The Impact of Forced Migration on Mortality: A Cohort Study of 242,075 Finns from 1939–2010

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Abstract

Background:

The stresses and life changes associated with migration may have harmful long-term health effects, especially for mental health. These effects are exceedingly difficult to establish, because migrants are typically a highly selected group.

Methods:

We examined the impact of migration on health using “naturally occurring” historical events. In this article, we use the forced migration of 11% of the Finnish population after WWII as such a natural experiment. We observed the date and cause of death starting from 1 January 1971 and ending in 31 December 2010 for the cohort of 242,075 people. Data were obtained by linking individual-level data from the 1950 and 1970 population censuses and the register of death certificates from 1971 to 2010 (10% random sample). All-cause and cause-specific mortalities were modeled using Poisson regression.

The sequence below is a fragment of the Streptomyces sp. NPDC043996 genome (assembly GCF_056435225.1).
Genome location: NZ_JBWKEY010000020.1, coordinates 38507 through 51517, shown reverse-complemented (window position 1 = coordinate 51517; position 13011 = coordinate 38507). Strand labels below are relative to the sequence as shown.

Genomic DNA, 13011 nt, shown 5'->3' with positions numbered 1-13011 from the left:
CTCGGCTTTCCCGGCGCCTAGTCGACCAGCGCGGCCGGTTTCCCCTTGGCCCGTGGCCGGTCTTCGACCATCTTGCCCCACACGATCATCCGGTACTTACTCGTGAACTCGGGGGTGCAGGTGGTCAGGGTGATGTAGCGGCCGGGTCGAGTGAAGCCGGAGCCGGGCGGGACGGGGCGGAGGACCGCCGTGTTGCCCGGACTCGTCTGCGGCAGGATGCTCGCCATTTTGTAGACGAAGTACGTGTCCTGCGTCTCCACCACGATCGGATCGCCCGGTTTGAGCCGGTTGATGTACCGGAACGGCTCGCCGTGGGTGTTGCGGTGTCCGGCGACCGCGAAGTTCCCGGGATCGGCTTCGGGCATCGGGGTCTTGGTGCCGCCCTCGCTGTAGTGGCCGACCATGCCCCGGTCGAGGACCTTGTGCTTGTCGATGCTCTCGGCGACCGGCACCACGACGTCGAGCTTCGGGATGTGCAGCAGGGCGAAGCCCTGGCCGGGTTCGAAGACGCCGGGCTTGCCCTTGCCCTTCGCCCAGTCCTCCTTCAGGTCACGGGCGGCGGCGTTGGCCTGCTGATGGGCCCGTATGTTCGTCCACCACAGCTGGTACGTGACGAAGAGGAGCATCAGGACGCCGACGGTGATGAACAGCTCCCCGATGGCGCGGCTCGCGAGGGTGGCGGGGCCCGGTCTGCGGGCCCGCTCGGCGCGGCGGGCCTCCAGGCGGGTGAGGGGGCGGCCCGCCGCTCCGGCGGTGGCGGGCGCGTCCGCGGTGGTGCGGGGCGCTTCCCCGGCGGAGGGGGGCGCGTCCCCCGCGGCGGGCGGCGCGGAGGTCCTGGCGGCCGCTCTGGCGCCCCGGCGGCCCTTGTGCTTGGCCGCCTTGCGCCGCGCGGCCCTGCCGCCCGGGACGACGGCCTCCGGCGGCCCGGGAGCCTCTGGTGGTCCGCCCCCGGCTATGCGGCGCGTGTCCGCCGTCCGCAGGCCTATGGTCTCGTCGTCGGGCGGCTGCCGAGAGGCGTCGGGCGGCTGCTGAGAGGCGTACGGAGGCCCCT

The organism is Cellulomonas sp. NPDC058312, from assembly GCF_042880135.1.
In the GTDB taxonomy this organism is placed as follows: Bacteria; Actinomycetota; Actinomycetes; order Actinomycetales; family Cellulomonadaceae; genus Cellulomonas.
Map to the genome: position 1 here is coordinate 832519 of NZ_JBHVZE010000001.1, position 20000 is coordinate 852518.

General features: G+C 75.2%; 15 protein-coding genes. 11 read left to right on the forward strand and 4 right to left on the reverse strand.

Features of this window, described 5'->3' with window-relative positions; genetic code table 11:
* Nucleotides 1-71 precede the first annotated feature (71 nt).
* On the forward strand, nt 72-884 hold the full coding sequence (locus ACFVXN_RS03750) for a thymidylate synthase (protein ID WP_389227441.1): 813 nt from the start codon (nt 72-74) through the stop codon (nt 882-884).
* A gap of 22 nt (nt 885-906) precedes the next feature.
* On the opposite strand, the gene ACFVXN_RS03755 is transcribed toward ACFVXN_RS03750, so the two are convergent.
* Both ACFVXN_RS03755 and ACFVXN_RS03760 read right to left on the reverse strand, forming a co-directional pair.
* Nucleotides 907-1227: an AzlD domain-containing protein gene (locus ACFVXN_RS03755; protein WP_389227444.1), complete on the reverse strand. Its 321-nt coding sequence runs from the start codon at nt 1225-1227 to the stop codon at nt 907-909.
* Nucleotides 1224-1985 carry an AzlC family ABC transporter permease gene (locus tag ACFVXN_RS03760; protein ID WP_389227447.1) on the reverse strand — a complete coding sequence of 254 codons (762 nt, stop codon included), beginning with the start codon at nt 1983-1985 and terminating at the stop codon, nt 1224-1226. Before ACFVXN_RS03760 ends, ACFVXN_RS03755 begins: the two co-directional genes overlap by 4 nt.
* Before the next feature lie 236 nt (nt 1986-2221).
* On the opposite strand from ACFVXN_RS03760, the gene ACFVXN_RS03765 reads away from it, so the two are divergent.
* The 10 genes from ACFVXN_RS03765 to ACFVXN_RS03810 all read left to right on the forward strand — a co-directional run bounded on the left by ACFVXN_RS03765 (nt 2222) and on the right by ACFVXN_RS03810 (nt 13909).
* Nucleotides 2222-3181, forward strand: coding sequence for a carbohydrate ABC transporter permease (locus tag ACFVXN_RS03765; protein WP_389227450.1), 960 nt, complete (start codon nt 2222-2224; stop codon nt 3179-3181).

Results:

Models with full adjustment for background variables showed that both all-cause mortality (RR 1.03, 95% CI 1.01, 1.05), and ischemic heart disease mortality (RR 1.11, 95% CI 1.08, 1.15) were higher in the displaced population than in the nondisplaced population. Suicide mortality was lower (RR 0.77, 95% CI 0.64, 0.92) in displaced than in the general population.

Conclusions:

In our long-term follow-up study, forced migration was associated with increased risk of death due to ischemic heart diseases. In contrast, lower suicide mortality was observed in association with forced migration 25 years or more.

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